Improvements still needed at Wigan Council's children's services
Inspectors carried out a focused visit to look at children's services in October following a January inspection which found major problems with workload and management.
While things have got better since then, the latest report still sets out a lengthy list of improvements which are required.
Ofsted found the provision was still inconsistent and there were criticisms of how vulnerable adolescents as well as youngsters who have disabilities or are being neglected are helped.
There were also question marks over Start Well, for families who require extra help, and how care leavers are supported.
The inspectors were more positive about how the service had handled Covid-19 and said leadership changes were clearly having an effect.
The town hall has also been struggling with rising numbers of children coming into care over the past six months.
Ofsted said an investment of around £5m being planned is “critical”.
Wigan Council chose to focus on the positives in the report, saying progress is being made and Ofsted's findings help the department find the right way forwards.
The report said: “Additional capacity in social work teams has reduced caseloads for many staff, and the impact of this is beginning to be seen.
“However, inconsistency remains in the quality of practice and not all children receive the right level of support, particularly those experiencing chronic neglect.
“Risks to children are not always fully explored and responses to disabled children do not consistently address their needs.
“Managers struggled to find suitable homes for all the children they care for and some children have experienced too many moves before they settle. Many young people leave care too early and not enough are in education, employment or training.
“Supervision and management oversight are not providing the support and critical challenge required to ensure that children’s plans are progressed, and drift is avoided.”
Ofsted wants improvements in planning to ensure children receive support at the right time and better responses to youngsters suffering neglect or going missing to ensure the risk of harm to them is lowered.
The educational needs of disabled children and young people in care need better oversight, the report said.
Improvements are also needed required in provision for those leaving care.
Ofsted also found too many families moving between Start Well and social work as they struggle to engage with it, with staff described as being "too optimistic" in their view of how parents were faring.
Assessments and plans were bluntly described as “not good” in the report, while neglect is "poorly identified", according to the inspectors.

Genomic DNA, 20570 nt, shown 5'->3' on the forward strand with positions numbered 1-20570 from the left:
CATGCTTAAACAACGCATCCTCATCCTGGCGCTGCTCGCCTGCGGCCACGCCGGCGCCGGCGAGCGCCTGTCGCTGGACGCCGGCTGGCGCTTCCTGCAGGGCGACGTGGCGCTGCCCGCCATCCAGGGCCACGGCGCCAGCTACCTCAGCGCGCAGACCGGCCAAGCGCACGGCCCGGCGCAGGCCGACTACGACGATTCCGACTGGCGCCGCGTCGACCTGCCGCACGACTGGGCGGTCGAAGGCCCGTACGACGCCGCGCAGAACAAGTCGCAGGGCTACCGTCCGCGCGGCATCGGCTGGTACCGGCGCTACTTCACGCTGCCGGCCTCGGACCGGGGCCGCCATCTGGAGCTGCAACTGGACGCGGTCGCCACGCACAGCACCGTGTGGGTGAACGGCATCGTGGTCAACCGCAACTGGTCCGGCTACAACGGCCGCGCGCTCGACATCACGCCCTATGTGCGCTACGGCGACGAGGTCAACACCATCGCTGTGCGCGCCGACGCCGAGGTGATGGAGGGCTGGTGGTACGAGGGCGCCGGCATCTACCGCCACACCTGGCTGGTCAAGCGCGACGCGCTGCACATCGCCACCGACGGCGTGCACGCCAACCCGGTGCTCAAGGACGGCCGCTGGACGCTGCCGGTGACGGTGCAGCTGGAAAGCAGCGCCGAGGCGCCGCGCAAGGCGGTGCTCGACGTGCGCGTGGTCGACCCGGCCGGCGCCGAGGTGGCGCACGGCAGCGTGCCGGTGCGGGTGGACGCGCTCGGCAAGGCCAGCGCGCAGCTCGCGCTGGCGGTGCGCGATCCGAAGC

More positively, the department did well at tracking youngsters at risk of hidden harm during the pandemic and staff engaged creatively with children in lockdown as well as ensuring they maintained relationships with people important to them.
Although the start of the council's Covid-19 response slowed improvements to children's services, reform of the department had moved forward in recent months.
However, there is an ongoing shortage of suitable accommodation for disabled youngsters in Wigan, with some children coming into the service being found places outside the borough.
Workloads for individual employees have also become more manageable and staff said they felt well supported.
Poorly-performing agency workers in the duty service have now been replaced with newly-commissioned teams,.
There is also an appropriate plan now in place for governance of the service, the report said.
A Wigan Council spokesperson said: “Following Ofsted’s previous visit a number of improvements have already been made to children’s services, which is recognised by inspectors in the latest report.
“One of the most significant changes is the appointment of our new director of children’s services, Colette Dutton, in July.
“Colette and the team have been working hard to understand and address the issues highlighted at the beginning of the year, while simultaneously managing the impact of the Covid-19 pandemic which has put additional demand on the service.
"An independent board has already been created to monitor progress and to provide additional governance.
“It is reassuring inspectors recognise the progress we’ve already made on our improvement journey and their latest report will help keep us on track to achieve our ambition to outstanding.”
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